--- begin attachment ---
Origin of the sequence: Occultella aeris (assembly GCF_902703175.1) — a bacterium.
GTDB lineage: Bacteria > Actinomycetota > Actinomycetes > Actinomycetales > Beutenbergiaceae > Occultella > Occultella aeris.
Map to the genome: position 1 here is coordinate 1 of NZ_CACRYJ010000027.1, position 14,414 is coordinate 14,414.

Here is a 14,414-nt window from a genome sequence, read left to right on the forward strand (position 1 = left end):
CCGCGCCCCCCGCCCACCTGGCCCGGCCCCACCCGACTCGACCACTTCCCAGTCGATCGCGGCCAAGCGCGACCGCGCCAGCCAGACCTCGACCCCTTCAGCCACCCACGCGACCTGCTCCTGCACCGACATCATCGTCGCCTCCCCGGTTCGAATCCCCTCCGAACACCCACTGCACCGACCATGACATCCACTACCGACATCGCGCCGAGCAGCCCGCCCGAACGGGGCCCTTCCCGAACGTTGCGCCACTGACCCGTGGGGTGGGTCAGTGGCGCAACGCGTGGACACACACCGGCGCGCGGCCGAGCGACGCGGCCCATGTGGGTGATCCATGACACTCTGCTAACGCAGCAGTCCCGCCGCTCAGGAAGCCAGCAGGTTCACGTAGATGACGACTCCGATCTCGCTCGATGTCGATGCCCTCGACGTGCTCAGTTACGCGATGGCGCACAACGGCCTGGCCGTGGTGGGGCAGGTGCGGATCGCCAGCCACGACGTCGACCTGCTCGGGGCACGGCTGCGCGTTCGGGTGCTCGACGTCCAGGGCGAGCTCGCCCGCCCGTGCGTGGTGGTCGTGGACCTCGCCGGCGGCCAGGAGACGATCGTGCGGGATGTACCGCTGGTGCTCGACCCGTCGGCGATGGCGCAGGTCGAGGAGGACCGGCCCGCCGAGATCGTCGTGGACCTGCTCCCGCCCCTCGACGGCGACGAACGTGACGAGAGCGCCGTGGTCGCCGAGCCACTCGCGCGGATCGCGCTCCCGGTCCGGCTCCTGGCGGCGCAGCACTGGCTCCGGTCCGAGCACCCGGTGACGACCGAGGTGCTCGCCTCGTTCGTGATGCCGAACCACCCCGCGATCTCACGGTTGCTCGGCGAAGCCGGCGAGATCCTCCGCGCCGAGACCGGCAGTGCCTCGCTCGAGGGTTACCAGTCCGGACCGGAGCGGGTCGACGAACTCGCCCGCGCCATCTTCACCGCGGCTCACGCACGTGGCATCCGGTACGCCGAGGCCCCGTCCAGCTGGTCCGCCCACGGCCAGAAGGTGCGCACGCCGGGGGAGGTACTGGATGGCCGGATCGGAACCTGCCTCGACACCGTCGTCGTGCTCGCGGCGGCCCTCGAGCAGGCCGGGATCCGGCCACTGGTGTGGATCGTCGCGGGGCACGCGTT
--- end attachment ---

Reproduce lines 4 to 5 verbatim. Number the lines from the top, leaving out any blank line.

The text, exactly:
Here is a 14,414-nt window from a genome sequence, read left to right on the forward strand (position 1 = left end):
CCGCGCCCCCCGCCCACCTGGCCCGGCCCCACCCGACTCGACCACTTCCCAGTCGATCGCGGCCAAGCGCGACCGCGCCAGCCAGACCTCGACCCCTTCAGCCACCCACGCGACCTGCTCCTGCACCGACATCATCGTCGCCTCCCCGGTTCGAATCCCCTCCGAACACCCACTGCACCGACCATGACATCCACTACCGACATCGCGCCGAGCAGCCCGCCCGAACGGGGCCCTTCCCGAACGTTGCGCCACTGACCCGTGGGGTGGGTCAGTGGCGCAACGCGTGGACACACACCGGCGCGCGGCCGAGCGACGCGGCCCATGTGGGTGATCCATGACACTCTGCTAACGCAGCAGTCCCGCCGCTCAGGAAGCCAGCAGGTTCACGTAGATGACGACTCCGATCTCGCTCGATGTCGATGCCCTCGACGTGCTCAGTTACGCGATGGCGCACAACGGCCTGGCCGTGGTGGGGCAGGTGCGGATCGCCAGCCACGACGTCGACCTGCTCGGGGCACGGCTGCGCGTTCGGGTGCTCGACGTCCAGGGCGAGCTCGCCCGCCCGTGCGTGGTGGTCGTGGACCTCGCCGGCGGCCAGGAGACGATCGTGCGGGATGTACCGCTGGTGCTCGACCCGTCGGCGATGGCGCAGGTCGAGGAGGACCGGCCCGCCGAGATCGTCGTGGACCTGCTCCCGCCCCTCGACGGCGACGAACGTGACGAGAGCGCCGTGGTCGCCGAGCCACTCGCGCGGATCGCGCTCCCGGTCCGGCTCCTGGCGGCGCAGCACTGGCTCCGGTCCGAGCACCCGGTGACGACCGAGGTGCTCGCCTCGTTCGTGATGCCGAACCACCCCGCGATCTCACGGTTGCTCGGCGAAGCCGGCGAGATCCTCCGCGCCGAGACCGGCAGTGCCTCGCTCGAGGGTTACCAGTCCGGACCGGAGCGGGTCGACGAACTCGCCCGCGCCATCTTCACCGCGGCTCACGCACGTGGCATCCGGTACGCCGAGGCCCCGTCCAGCTGGTCCGCCCACGGCCAGAAGGTGCGCACGCCGGGGGAGGTACTGGATGGCCGGATCGGAACCTGCCTCGACACCGTCGTCGTGCTCGCGGCGGCCCTCGAGCAGGCCGGGATCCGGCCACTGGTGTGGATCGTCGCGGGGCACGCGTT